Sprinkle salt all over the pork shoulder, getting it into every crevice. Put the meat in a covered container in the refrigerator for at least 1 hour and up to 3 days. I like a solid 24 hours.
Rinse the meat and coat with the dry rub of your choice. If you're not using a dry rub, either use black pepper or pat the meat dry. Set foil in a tray that will hold the pork shoulder, leaving enough extra foil around the edges so you can wrap the meat later.
Get your smoker going. If you have lots of time, set it to 200F. A happy medium is 225F, but don't go higher than 250F. Set the meat in the tray and put it in the smoker.
Flip the pork shoulder every hour so it gets even smoke. Smoke like this for at least 4 hours, and up to eight; I prefer about six hours.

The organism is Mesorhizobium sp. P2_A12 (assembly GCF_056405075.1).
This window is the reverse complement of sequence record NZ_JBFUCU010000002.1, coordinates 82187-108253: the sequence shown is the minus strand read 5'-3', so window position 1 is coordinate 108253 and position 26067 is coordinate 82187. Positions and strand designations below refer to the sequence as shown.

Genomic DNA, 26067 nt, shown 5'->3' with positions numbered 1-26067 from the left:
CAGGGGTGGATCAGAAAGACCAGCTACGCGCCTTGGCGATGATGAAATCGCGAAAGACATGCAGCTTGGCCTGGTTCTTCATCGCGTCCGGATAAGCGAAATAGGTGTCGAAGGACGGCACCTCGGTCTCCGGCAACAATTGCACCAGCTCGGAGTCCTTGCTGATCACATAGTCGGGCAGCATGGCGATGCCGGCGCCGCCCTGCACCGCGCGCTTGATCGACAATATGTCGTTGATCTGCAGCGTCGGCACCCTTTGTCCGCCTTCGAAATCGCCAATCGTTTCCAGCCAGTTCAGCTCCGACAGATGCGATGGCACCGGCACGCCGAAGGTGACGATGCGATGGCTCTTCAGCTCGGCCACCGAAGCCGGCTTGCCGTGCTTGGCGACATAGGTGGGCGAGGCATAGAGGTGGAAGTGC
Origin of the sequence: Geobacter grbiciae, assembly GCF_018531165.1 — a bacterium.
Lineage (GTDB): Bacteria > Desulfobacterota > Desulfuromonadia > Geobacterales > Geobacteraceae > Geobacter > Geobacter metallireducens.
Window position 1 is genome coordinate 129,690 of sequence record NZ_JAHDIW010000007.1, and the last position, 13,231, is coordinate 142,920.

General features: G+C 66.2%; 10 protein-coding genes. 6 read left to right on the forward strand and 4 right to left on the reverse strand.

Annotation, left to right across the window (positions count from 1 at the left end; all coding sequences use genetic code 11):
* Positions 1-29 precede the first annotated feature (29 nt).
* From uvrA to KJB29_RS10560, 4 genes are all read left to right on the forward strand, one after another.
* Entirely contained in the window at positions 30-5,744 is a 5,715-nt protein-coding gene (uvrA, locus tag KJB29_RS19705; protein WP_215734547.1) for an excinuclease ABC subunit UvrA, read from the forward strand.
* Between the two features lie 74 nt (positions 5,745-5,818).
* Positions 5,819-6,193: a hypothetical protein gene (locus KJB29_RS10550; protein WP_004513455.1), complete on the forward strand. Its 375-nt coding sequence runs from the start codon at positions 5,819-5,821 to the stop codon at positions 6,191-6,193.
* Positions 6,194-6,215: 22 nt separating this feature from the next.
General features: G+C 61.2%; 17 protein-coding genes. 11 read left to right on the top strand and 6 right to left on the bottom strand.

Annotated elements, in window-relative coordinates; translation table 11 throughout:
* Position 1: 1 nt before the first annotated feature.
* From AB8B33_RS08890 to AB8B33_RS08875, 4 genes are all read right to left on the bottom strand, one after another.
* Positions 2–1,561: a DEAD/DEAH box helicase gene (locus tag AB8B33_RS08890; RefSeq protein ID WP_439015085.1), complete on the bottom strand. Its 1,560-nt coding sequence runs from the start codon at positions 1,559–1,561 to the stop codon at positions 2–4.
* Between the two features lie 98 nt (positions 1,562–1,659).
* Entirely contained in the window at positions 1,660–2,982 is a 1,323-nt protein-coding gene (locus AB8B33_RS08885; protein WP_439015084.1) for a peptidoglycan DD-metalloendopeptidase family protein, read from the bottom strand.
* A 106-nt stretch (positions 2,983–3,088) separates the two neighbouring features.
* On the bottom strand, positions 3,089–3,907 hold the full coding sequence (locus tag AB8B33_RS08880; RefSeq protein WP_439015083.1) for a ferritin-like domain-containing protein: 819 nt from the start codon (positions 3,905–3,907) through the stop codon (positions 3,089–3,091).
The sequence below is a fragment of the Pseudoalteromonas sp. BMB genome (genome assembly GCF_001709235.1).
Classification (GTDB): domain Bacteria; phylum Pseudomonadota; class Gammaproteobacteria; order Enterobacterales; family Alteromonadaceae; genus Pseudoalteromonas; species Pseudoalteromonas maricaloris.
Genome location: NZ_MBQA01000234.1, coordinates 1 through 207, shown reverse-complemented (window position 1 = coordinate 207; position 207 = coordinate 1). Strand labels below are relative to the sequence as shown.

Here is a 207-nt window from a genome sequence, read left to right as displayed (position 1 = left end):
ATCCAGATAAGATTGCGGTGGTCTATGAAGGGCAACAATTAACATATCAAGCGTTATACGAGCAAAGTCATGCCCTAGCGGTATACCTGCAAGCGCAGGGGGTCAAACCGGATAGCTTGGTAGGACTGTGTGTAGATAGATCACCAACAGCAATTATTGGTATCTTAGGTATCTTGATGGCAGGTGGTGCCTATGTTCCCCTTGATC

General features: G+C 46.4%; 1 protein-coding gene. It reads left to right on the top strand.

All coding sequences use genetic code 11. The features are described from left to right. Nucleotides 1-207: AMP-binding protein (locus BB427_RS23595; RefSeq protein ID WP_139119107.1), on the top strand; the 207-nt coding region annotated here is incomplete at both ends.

Now wrap the meat tightly in the foil and continue to cook until it's done and is shreddable, anywhere from another hour or two for a young hog or store-bought pig, to another eight hours for an old hog. You can do this in an oven, too.
Shred the meat with a pair of forks, and mix in the bacon fat. If you find yourself with long, stringy threads of meat, chop it a bit so it works better as a sandwich. Serve with the barbecue sauce of your choice on a bun with cole slaw.